An “overwhelming majority” of Caribbean hotels are reconsidering using Booking.com as a result of the new commission policy, according to the Caribbean Hotel & Tourism Association.
The organisation claims the new policy is aimed at generating additional revenue for the online giant at the expense of consumers.
Commissions levied on staff tips by the online travel agency Booking.com have been assailed by the CHTA as “grossly unfair” and the trade association has called for the immediate discontinuance of the policy.
In a letter to Booking.com, CHTA cited “a strong negative backlash” from members particularly how it cuts into employee tips and gratuities.
CHTA pointed to a recent survey of its 33 national hotel and tourism federations revealed a belief the commission policy was “regressive and punitive”.
CHTA chief executive, Frank Comito, added the commissions would directly affect travellers because some of the higher costs associated with additional payments to Booking.com will need to be shared by the traveling public, as some hotels seek to recoup losses by raising prices.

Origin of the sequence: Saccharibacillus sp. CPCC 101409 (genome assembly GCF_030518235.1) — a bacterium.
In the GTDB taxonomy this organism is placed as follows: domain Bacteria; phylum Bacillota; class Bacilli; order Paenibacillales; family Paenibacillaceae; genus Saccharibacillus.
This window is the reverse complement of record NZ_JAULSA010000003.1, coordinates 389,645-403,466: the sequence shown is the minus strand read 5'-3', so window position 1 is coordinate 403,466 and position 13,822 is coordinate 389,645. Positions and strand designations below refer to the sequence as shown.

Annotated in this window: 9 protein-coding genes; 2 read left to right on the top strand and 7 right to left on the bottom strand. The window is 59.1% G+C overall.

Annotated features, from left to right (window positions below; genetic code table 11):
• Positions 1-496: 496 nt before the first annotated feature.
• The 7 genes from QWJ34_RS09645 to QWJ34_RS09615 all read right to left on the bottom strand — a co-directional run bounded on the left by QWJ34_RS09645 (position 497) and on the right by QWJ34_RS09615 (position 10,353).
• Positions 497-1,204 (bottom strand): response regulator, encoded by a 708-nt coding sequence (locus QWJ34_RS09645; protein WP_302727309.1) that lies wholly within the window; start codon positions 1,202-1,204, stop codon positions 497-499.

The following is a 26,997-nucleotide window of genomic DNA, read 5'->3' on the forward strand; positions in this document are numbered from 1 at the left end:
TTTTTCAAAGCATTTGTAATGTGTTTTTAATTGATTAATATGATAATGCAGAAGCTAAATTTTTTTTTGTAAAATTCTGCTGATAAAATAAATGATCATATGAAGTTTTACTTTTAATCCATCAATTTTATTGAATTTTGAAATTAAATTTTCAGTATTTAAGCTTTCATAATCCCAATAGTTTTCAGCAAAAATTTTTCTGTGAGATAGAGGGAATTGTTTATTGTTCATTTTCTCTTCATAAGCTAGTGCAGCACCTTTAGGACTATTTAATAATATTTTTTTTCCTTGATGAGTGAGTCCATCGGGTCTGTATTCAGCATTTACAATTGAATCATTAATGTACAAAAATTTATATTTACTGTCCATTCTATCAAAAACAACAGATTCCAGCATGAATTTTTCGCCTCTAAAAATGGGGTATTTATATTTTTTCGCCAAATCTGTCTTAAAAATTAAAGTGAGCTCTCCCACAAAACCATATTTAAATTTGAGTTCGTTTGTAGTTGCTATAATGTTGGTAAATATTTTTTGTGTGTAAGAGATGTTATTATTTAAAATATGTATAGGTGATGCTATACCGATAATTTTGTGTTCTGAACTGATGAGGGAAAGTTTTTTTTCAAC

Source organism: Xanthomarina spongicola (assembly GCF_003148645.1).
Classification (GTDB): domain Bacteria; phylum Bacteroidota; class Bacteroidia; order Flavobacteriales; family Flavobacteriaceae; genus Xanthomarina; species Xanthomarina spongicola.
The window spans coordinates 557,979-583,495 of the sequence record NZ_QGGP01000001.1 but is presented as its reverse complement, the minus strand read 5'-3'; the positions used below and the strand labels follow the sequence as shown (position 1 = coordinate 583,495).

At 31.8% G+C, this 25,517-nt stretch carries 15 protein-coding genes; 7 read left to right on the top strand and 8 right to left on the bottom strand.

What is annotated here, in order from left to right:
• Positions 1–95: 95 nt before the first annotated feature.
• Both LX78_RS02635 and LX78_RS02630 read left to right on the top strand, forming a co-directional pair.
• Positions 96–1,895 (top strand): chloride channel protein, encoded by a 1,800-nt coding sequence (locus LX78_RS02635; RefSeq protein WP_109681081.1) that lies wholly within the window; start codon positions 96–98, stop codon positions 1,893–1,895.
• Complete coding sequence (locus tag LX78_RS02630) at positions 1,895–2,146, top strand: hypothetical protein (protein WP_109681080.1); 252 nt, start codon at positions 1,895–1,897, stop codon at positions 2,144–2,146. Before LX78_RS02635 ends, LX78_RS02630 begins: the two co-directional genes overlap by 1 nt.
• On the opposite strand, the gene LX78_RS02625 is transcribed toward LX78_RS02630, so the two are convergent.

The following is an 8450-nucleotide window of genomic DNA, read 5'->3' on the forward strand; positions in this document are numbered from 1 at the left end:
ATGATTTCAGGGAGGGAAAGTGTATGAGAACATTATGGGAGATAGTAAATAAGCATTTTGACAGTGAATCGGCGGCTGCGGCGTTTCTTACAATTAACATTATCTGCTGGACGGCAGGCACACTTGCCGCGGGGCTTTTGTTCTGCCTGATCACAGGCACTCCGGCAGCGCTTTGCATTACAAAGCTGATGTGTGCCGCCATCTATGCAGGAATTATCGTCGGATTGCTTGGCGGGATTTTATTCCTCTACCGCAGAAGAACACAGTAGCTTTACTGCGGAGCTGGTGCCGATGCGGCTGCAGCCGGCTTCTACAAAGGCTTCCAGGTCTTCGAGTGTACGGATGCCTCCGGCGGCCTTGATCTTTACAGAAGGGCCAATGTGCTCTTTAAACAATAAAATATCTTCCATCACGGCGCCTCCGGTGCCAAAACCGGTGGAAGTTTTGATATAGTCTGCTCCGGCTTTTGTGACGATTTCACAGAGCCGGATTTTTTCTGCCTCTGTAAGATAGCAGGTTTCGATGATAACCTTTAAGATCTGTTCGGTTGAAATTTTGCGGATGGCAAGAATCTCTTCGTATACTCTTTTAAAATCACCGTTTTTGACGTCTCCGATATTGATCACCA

“In a region where consumer price sensitivity and high operating costs are an ongoing challenge, this presents the industry with an added predicament,” Comito stated.
He also cautioned the commissions would be a short-term profit for Booking.com which could eventually be a significant long-term loss for the company as 84 per cent of hotels surveyed are reconsidering using Booking.com as a result of the new policy.
Citing trade media reports that certain areas of the world or major brands might be exempted from the Booking.com commission policy, CHTA reminded “small-medium sized hotels, many in our region which are luxury properties, are already disadvantaged because of the marketing and buying power of hotel brands and major destinations”.